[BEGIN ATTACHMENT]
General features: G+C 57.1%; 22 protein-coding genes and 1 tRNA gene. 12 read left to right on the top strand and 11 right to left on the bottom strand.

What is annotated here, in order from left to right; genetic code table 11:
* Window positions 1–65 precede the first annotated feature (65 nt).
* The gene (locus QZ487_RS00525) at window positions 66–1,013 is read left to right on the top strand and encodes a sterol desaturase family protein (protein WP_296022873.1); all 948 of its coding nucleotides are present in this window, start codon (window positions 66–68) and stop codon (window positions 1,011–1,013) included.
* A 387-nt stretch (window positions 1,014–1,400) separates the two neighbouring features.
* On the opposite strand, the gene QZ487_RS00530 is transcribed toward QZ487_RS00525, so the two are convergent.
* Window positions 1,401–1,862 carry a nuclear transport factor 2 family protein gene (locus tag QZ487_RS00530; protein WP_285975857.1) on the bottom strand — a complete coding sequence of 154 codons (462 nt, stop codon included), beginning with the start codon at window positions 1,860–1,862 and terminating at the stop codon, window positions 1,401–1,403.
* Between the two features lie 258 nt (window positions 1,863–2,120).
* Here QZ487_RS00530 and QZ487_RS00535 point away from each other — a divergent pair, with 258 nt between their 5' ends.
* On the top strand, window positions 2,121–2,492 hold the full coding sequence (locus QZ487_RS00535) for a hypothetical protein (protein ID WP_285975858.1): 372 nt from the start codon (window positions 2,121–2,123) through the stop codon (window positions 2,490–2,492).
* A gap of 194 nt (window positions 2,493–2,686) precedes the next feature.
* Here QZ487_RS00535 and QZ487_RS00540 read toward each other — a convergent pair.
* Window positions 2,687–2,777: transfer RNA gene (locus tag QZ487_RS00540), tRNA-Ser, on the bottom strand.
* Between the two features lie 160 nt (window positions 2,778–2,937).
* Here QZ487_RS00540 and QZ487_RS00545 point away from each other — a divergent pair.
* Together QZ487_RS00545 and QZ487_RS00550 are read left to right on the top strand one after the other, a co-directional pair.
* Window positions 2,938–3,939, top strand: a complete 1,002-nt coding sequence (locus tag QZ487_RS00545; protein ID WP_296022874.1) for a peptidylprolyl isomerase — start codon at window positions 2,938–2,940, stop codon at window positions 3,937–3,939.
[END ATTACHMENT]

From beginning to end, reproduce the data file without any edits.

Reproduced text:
General features: G+C 57.1%; 22 protein-coding genes and 1 tRNA gene. 12 read left to right on the top strand and 11 right to left on the bottom strand.

What is annotated here, in order from left to right; genetic code table 11:
* Window positions 1–65 precede the first annotated feature (65 nt).
* The gene (locus QZ487_RS00525) at window positions 66–1,013 is read left to right on the top strand and encodes a sterol desaturase family protein (protein WP_296022873.1); all 948 of its coding nucleotides are present in this window, start codon (window positions 66–68) and stop codon (window positions 1,011–1,013) included.
* A 387-nt stretch (window positions 1,014–1,400) separates the two neighbouring features.
* On the opposite strand, the gene QZ487_RS00530 is transcribed toward QZ487_RS00525, so the two are convergent.
* Window positions 1,401–1,862 carry a nuclear transport factor 2 family protein gene (locus tag QZ487_RS00530; protein WP_285975857.1) on the bottom strand — a complete coding sequence of 154 codons (462 nt, stop codon included), beginning with the start codon at window positions 1,860–1,862 and terminating at the stop codon, window positions 1,401–1,403.
* Between the two features lie 258 nt (window positions 1,863–2,120).
* Here QZ487_RS00530 and QZ487_RS00535 point away from each other — a divergent pair, with 258 nt between their 5' ends.
* On the top strand, window positions 2,121–2,492 hold the full coding sequence (locus QZ487_RS00535) for a hypothetical protein (protein ID WP_285975858.1): 372 nt from the start codon (window positions 2,121–2,123) through the stop codon (window positions 2,490–2,492).
* A gap of 194 nt (window positions 2,493–2,686) precedes the next feature.
* Here QZ487_RS00535 and QZ487_RS00540 read toward each other — a convergent pair.
* Window positions 2,687–2,777: transfer RNA gene (locus tag QZ487_RS00540), tRNA-Ser, on the bottom strand.
* Between the two features lie 160 nt (window positions 2,778–2,937).
* Here QZ487_RS00540 and QZ487_RS00545 point away from each other — a divergent pair.
* Together QZ487_RS00545 and QZ487_RS00550 are read left to right on the top strand one after the other, a co-directional pair.
* Window positions 2,938–3,939, top strand: a complete 1,002-nt coding sequence (locus tag QZ487_RS00545; protein ID WP_296022874.1) for a peptidylprolyl isomerase — start codon at window positions 2,938–2,940, stop codon at window positions 3,937–3,939.